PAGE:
I don’t believe in that God any more, and I suspect and hope that many of my fellow Catholics feel the same. I don’t believe in a God who would not merely allow, but actively want power to be concentrated in the hands of a tiny (male) minority, while the majority had to do as they were told until they discover that what they are being told has been shot through for decades and even centuries with lies, cover-ups, smokescreens and an inability to grasp nettles. I believe in a God whose truths and goodness are located, not in the minds and hearts of a small number of men, but in the minds and hearts of a large number of women and men who care about one another and the wider community and the church itself, and whose views have for too long been ignored.
Rome wasn’t built in a day, and its untenable power structures won’t be dismantled in one either. The Catholic church’s Arab spring will take many years, probably decades, to achieve. But hear this, bishops and priests: our spring has started, and this week’s developments were important milestones. And know this too: the church that will emerge from the ashes of the old guard will be better, and bigger, and kinder, and more honest; it will be transparent, and accountable, and independent, and diverse. But best of all, it will be more Christ-like, too.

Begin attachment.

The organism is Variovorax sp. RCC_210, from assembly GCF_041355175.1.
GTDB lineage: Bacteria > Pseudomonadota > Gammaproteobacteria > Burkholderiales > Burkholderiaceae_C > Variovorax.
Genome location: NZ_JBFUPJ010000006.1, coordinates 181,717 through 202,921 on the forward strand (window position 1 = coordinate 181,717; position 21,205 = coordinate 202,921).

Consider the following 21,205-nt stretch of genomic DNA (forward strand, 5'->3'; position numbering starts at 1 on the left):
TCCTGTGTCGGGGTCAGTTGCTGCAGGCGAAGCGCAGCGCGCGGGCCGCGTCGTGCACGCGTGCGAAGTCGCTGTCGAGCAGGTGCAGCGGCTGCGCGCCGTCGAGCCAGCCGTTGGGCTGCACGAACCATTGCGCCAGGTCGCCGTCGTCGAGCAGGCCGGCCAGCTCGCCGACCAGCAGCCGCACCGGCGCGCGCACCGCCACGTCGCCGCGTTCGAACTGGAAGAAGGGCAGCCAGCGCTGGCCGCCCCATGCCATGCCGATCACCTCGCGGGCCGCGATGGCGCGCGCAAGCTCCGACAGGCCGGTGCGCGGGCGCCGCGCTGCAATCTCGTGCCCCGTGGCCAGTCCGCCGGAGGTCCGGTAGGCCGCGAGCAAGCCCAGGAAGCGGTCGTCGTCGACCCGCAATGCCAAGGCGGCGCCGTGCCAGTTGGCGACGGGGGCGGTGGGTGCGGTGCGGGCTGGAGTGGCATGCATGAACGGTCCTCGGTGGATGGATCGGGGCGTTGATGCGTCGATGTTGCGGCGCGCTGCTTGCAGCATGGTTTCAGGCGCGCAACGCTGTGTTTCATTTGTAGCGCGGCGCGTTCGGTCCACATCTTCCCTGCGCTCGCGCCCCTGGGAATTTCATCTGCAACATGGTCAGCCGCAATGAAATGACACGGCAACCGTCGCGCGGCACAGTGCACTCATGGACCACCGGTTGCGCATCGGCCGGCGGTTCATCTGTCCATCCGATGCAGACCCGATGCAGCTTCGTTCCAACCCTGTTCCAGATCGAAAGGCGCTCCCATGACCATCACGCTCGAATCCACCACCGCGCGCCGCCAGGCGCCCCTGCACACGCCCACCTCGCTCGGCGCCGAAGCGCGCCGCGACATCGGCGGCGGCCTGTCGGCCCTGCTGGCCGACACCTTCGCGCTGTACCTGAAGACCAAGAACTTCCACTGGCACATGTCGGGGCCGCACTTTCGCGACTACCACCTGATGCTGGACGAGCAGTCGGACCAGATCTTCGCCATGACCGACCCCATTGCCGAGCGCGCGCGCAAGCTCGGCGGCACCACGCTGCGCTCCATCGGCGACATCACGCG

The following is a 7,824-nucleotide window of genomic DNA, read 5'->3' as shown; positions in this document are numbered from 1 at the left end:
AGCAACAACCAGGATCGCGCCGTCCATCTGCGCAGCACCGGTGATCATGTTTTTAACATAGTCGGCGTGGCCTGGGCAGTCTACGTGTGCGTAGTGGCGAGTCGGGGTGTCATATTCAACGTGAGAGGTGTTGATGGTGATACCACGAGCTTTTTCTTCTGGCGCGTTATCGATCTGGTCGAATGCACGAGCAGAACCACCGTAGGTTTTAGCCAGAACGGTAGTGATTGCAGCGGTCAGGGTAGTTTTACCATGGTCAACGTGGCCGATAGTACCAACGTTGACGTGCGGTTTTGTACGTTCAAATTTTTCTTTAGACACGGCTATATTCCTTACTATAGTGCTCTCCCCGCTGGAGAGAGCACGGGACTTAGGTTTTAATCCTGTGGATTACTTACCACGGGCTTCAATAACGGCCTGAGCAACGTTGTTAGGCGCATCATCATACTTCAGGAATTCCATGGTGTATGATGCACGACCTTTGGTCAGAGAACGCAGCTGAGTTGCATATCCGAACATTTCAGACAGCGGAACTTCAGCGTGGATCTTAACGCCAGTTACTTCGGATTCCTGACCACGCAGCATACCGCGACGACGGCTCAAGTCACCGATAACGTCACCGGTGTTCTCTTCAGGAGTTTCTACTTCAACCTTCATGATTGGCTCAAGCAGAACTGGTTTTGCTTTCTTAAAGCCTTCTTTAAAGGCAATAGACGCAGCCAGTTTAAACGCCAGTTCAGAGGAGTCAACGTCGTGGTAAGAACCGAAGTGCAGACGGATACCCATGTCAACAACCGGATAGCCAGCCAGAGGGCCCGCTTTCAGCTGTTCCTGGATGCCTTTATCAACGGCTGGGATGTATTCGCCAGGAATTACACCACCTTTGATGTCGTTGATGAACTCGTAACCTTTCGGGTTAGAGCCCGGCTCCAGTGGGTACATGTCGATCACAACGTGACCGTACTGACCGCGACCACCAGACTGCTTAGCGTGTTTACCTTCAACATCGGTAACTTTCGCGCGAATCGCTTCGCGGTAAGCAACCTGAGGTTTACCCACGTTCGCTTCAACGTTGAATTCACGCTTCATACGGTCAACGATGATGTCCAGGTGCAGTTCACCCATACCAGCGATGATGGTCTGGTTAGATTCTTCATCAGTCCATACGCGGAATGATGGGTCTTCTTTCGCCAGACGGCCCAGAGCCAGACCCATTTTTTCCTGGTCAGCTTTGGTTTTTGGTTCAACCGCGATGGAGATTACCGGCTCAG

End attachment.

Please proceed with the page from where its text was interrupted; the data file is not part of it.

5 Responses

  1. Sean (Derry)

    So “a former resident of a Catholic children’s home in Hampshire ALLEGED that she was raped and assaulted by a priest.” and the ACP publishes an article by Joanna Moorhead (no friend of the Catholic Church) who uses this as a stick to beat the whole church. ‘Allegations’ are not always true as we know from the recent case of Fr Kevin Reynolds.
    Lord Carlile’s report covered a 40 year period. But let’s look closer to home, with regards the HSE and just an 18 month period. 35 young people who were known to social services have died over the past 18 months as a result of suicide, accidents and drug overdoses. (And that’s just the ones who died). So if the St. Benedict monks are guilty of “lengthy and cumulative failure” regarding a relatively small number of cases of abuse (most unproven) then what is the state guilty of?

  2. Kathleen O'Connell

    Dear Ms. Moorhead:
    I am one who hopes that what you portend will come to pass swiftly and (emotionally) non-violently without the heirarchy throwing guilt and obedience out irrespective of Gospel values to divide the faithful. Because we know change takes time and the men in power don’t usually give it up graciously or without inflicting more wounds, I hope that we can join together as faithful people accross the globe to love and support the people in the pews as transformation evolves. May we stay in touch?
    Kathleen O’Connell
    Cleveland, Ohio, U.S.

  3. Brendan Peters

    I don’t believe in that God either, Joanna. The most empowered I’ve ever felt in my life has been on marches with thousands of other like-minded people from all walks of life (Drop the Debt, Birmingham 1997 and Make Poverty History, Edinburgh 2005). When enough people ‘mobilise’ the mountains can begin to move and so it will be now with the institution of the Church. Thanks for your inspiring thoughts, Joanna.

  4. Martin

    The preoccupation with power misses the point: holiness.

  5. Wendy Murphy

    Joanna is speaking about holiness Martin, read her last paragraph again.